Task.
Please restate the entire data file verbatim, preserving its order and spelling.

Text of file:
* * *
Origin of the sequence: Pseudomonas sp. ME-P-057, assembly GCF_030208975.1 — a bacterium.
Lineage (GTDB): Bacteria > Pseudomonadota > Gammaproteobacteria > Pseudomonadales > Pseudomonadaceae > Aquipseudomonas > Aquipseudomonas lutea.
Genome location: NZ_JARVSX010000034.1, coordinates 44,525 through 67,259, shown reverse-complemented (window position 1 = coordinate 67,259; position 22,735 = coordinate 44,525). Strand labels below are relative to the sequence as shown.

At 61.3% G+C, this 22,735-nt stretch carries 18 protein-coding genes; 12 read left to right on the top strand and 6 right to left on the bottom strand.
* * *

Origin of the sequence: Pseudomonas sp. ME-P-057, assembly GCF_030208975.1 — a bacterium.
Lineage (GTDB): Bacteria > Pseudomonadota > Gammaproteobacteria > Pseudomonadales > Pseudomonadaceae > Aquipseudomonas > Aquipseudomonas lutea.
Genome location: NZ_JARVSX010000034.1, coordinates 44,525 through 67,259, shown reverse-complemented (window position 1 = coordinate 67,259; position 22,735 = coordinate 44,525). Strand labels below are relative to the sequence as shown.

At 61.3% G+C, this 22,735-nt stretch carries 18 protein-coding genes; 12 read left to right on the top strand and 6 right to left on the bottom strand.